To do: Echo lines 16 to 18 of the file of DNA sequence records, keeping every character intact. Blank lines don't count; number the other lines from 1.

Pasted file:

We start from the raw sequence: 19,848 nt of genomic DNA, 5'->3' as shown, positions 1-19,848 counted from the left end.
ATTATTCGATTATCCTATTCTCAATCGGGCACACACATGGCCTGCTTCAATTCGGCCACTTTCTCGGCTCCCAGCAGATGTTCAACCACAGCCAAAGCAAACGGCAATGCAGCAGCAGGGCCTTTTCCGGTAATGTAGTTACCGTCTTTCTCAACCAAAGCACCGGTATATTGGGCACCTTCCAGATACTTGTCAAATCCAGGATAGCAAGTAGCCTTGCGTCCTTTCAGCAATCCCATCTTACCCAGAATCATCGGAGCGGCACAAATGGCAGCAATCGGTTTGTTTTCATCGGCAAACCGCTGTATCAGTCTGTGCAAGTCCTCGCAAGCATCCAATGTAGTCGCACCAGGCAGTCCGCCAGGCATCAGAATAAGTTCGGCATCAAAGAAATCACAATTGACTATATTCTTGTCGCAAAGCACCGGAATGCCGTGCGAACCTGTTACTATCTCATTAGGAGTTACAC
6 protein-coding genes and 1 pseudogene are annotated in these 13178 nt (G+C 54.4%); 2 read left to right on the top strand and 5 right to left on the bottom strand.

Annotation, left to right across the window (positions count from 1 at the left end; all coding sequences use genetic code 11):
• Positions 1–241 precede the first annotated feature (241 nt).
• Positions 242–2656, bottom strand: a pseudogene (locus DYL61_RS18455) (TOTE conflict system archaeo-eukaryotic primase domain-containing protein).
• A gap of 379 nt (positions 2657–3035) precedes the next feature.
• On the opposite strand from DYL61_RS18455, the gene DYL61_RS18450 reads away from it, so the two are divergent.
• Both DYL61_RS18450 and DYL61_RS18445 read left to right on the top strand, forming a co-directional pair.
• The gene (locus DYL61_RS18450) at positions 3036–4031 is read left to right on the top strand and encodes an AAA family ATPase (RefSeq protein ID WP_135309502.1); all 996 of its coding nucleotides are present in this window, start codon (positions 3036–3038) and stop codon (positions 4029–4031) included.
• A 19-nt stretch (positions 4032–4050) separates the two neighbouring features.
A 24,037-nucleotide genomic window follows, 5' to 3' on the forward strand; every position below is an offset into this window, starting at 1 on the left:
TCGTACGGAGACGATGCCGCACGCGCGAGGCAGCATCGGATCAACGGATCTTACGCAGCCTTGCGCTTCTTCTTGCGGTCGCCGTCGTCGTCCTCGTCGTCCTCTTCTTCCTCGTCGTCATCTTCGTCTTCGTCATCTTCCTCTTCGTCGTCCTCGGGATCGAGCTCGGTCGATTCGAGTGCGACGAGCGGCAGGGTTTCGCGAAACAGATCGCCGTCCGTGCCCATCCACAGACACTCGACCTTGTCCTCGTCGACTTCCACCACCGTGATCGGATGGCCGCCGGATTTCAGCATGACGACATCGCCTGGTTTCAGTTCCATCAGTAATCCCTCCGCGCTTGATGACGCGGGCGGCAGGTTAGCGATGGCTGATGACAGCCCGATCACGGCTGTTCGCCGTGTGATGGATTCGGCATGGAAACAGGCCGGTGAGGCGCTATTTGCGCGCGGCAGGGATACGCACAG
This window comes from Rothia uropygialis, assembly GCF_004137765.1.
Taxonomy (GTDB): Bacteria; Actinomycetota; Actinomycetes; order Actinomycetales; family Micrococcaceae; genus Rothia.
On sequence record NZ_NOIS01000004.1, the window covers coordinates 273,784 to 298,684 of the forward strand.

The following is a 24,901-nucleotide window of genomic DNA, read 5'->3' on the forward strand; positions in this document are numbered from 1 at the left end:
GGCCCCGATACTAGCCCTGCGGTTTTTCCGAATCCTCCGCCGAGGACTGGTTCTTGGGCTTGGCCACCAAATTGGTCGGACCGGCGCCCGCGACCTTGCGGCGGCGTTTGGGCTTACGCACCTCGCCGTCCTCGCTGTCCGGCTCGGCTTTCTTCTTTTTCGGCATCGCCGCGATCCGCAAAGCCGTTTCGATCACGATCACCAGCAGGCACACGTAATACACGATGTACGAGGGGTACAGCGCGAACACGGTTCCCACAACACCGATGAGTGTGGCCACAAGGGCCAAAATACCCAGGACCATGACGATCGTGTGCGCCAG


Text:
On sequence record NZ_NOIS01000004.1, the window covers coordinates 273,784 to 298,684 of the forward strand.

The following is a 24,901-nucleotide window of genomic DNA, read 5'->3' on the forward strand; positions in this document are numbered from 1 at the left end:
GGCCCCGATACTAGCCCTGCGGTTTTTCCGAATCCTCCGCCGAGGACTGGTTCTTGGGCTTGGCCACCAAATTGGTCGGACCGGCGCCCGCGACCTTGCGGCGGCGTTTGGGCTTACGCACCTCGCCGTCCTCGCTGTCCGGCTCGGCTTTCTTCTTTTTCGGCATCGCCGCGATCCGCAAAGCCGTTTCGATCACGATCACCAGCAGGCACACGTAATACACGATGTACGAGGGGTACAGCGCGAACACGGTTCCCACAACACCGATGAGTGTGGCCACAAGGGCCAAAATACCCAGGACCATGACGATCGTGTGCGCCAG